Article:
The G-8, which just suspended Russia, was intended to be a forum for the world’s leading industrialized nations. Its origins were in the turbulent 1970s, the decade of oil shocks and stagflagion. The United States teamed up with Britain, Germany and France, then added Japan, Italy and Canada. In 1998, Russia formally joined and the Group of 8, or G-8, was born.
Besides the no-doubt fine dining and booze selections at the group’s annual summits, I can’t think of a thing it accomplished. Such crises as the Asian currency meltdown were managed by Washington, the Federal Reserve and the International Monetary Fund. Action on climate change, resource depletion or preventing the hustles that led to the Great Recession? Nope.
As Churchill said, “to jaw-jaw is always better than to war-war.” But this is a superfluous organization, mostly U.S. allies. And with the rise of China as the world’s second-largest economy, along with the increased importance of India and Brazil, the G-20 became a more useful forum.
On the G-8 suspension, Putin is probably channeling Marx (Groucho, not Karl): “I don’t want to belong to any club that will have me as a member.”
The Russian Federation is America’s 28th largest export destination (No. 14 for Washington state, at $1.5 billion in 2013). As a trade partner for America, it is not that important. The situation is different in Europe, which is heavily dependent on Russian energy, especially natural gas. Germany has especially close economic ties with Russia. So it would be premature to say, as a eurocrat recently proclaimed, that the Crimean dustup would have little effect on the continent’s economy.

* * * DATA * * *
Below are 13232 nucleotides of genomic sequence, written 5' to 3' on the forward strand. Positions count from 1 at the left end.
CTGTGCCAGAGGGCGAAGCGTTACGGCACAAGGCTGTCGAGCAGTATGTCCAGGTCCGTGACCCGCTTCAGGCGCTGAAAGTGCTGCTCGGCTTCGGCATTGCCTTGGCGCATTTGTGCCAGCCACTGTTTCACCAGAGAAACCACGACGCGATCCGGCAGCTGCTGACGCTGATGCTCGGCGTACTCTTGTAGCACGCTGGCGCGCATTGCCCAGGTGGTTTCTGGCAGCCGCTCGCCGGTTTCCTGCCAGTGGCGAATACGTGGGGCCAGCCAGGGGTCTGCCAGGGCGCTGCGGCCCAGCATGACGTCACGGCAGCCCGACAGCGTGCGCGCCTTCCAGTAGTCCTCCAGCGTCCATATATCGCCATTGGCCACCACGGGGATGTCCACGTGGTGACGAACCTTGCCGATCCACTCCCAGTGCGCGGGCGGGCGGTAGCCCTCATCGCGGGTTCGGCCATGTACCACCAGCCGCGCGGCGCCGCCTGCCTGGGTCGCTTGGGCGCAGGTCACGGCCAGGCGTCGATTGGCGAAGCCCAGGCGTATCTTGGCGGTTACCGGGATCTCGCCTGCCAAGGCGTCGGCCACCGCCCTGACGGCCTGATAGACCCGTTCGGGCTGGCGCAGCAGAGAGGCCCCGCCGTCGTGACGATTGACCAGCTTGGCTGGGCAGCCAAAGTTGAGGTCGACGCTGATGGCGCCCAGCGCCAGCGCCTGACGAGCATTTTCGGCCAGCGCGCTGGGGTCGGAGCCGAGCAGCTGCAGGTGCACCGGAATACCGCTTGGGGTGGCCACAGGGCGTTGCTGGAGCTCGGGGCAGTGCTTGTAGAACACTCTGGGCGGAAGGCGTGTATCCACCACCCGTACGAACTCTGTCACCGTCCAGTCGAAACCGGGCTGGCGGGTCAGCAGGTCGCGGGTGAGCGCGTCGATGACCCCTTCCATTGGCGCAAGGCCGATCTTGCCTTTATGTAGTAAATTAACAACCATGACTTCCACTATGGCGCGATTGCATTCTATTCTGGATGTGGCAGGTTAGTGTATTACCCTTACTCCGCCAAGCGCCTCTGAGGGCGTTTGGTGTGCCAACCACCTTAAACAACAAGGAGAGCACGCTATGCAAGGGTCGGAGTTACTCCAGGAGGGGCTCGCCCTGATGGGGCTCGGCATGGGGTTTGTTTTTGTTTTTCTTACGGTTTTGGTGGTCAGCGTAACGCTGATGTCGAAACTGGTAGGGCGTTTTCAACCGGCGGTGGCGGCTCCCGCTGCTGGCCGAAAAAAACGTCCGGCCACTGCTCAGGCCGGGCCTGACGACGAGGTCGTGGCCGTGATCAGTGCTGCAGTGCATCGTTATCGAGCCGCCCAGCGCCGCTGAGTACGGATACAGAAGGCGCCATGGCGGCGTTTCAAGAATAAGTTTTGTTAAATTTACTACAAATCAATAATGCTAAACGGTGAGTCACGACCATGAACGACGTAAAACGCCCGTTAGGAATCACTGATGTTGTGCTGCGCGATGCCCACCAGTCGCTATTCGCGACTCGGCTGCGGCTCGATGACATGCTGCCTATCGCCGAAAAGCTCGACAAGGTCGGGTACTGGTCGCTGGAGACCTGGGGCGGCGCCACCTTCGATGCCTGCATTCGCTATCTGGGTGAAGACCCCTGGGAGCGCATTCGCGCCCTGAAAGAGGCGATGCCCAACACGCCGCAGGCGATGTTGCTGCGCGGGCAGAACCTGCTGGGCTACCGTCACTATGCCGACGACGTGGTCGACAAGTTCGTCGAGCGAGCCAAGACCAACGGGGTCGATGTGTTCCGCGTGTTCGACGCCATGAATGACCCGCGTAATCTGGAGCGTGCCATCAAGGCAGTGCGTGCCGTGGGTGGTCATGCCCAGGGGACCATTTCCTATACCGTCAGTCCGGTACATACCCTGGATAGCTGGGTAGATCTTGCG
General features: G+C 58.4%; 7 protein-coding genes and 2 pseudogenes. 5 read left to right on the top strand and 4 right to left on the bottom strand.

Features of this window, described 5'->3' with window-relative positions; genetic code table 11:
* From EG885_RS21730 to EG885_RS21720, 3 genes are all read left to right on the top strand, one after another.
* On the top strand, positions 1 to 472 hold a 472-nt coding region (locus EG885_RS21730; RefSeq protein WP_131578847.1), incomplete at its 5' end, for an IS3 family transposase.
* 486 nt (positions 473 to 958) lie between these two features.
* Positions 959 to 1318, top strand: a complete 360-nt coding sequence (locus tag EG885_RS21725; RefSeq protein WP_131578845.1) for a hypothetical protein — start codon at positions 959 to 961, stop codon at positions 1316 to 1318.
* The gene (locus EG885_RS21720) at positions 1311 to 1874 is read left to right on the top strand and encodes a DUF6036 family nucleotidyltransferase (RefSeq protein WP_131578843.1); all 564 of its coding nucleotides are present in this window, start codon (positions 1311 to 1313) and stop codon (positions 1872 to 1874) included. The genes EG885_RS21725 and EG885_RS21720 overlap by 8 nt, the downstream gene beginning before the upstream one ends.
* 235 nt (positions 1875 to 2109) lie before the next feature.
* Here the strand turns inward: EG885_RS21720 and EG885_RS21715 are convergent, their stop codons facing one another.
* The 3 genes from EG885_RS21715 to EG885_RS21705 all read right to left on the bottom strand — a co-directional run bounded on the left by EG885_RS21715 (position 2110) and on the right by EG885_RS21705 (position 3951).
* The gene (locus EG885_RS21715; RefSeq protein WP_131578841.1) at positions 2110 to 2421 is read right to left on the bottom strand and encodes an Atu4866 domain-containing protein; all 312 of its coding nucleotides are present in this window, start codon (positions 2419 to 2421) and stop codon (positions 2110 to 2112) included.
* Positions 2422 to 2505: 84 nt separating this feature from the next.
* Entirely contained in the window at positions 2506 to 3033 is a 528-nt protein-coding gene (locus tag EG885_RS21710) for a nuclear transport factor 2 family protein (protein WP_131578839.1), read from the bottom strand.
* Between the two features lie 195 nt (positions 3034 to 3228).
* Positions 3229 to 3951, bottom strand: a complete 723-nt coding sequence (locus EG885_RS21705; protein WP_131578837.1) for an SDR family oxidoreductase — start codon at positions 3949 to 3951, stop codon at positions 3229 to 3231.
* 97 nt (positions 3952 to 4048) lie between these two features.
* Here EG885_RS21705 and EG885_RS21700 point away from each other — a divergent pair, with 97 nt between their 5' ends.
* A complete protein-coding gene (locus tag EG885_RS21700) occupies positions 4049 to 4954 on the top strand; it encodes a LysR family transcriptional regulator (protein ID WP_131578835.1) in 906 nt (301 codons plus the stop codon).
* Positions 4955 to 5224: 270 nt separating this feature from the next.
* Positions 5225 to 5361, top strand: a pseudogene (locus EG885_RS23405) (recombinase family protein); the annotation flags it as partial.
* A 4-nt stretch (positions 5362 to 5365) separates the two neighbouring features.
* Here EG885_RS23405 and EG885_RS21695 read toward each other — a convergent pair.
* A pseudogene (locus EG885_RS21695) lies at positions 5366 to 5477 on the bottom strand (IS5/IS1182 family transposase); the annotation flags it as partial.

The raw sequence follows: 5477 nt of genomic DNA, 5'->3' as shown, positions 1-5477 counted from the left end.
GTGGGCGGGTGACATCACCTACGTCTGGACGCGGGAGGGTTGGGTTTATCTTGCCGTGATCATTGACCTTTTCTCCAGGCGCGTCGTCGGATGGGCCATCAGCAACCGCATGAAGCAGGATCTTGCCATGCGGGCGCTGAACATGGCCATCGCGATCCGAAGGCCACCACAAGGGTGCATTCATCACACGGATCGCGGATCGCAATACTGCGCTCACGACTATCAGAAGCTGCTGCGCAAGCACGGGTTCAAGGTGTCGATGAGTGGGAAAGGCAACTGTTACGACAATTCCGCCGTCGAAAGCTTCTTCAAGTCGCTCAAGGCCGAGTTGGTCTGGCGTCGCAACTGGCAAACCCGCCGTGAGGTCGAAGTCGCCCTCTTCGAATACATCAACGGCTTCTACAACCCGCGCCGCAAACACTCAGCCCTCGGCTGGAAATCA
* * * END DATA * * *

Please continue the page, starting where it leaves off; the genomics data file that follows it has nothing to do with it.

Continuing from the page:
Earlier this week, the New York Times ran a fascinating story about how three U.S. presidents tried to bring Vladimir Putin into the orbit of advanced democracies, “only to misjudge him time and again.”
He has defied their assumptions and rebuffed their efforts at friendship. He has argued with them, lectured them, misled them, accused them, kept them waiting, kept them guessing, betrayed them and felt betrayed by them.
About the only senior official who proved shrewd was former Defense Secretary Robert Gates. George W. Bush famously spoke of looking into Putin’s soul and, initially at least, being hopeful. Gates, a former CIA director, met the retired KGB colonel and immediately saw a “stone cold killer.”
That said, and as disappointing as it may be to the defense industries, this is no new Cold War. It is not 1914 all over again. If Russia dumped dollars and Treasury bonds, Moscow would be hurt worse than Wall Street.
It is a nationalistic Russia unhappy with the settlement of the real Cold War, especially Bill Clinton’s expansion of NATO. Putin wants to be a tsar, not a commie, and use Russia’s abundant natural resources to play in the capitalist world when it pleases him.
But as Zachary Keck wrote perceptively on The Diplomat site, Russia faces almost insurmountable problems. (Unfortunately, it also has a huge nuclear arsenal — and since President Obama foolishly killed the space shuttles without a replacement, we are dependent on Russia to get astronauts into orbit).
Putin is a reminder of the limitations of Pax Americana, that great power chess never ends, that nations act in their interest. And that doesn’t always fit the logic of American economics. Nor will economic “isolation” necessarily be an effective weapon.
Mr. Obama wasn’t even willing to deal with our oligarchs. Why should the Russian toffs worry?
And Don’t Miss: Data the buzzword, vs. data the real thing | Noahpinion
Today’s Econ Haiku:
Facebook spends billions
We skimp on real life